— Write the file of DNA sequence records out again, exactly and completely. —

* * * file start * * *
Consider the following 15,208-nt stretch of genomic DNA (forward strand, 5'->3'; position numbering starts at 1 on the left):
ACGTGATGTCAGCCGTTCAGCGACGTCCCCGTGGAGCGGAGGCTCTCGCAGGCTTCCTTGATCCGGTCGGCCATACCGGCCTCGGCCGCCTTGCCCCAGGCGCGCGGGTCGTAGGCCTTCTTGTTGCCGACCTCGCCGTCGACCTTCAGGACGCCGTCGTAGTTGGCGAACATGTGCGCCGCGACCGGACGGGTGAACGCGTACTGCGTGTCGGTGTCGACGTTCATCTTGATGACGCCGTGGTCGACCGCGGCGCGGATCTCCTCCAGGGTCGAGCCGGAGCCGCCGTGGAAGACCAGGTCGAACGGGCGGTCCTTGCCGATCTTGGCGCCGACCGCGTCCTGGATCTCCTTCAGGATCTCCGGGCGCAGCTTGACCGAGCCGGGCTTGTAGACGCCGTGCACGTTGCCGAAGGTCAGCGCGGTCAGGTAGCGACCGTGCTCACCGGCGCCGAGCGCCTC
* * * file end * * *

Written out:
Consider the following 15,208-nt stretch of genomic DNA (forward strand, 5'->3'; position numbering starts at 1 on the left):
ACGTGATGTCAGCCGTTCAGCGACGTCCCCGTGGAGCGGAGGCTCTCGCAGGCTTCCTTGATCCGGTCGGCCATACCGGCCTCGGCCGCCTTGCCCCAGGCGCGCGGGTCGTAGGCCTTCTTGTTGCCGACCTCGCCGTCGACCTTCAGGACGCCGTCGTAGTTGGCGAACATGTGCGCCGCGACCGGACGGGTGAACGCGTACTGCGTGTCGGTGTCGACGTTCATCTTGATGACGCCGTGGTCGACCGCGGCGCGGATCTCCTCCAGGGTCGAGCCGGAGCCGCCGTGGAAGACCAGGTCGAACGGGCGGTCCTTGCCGATCTTGGCGCCGACCGCGTCCTGGATCTCCTTCAGGATCTCCGGGCGCAGCTTGACCGAGCCGGGCTTGTAGACGCCGTGCACGTTGCCGAAGGTCAGCGCGGTCAGGTAGCGACCGTGCTCACCGGCGCCGAGCGCCTC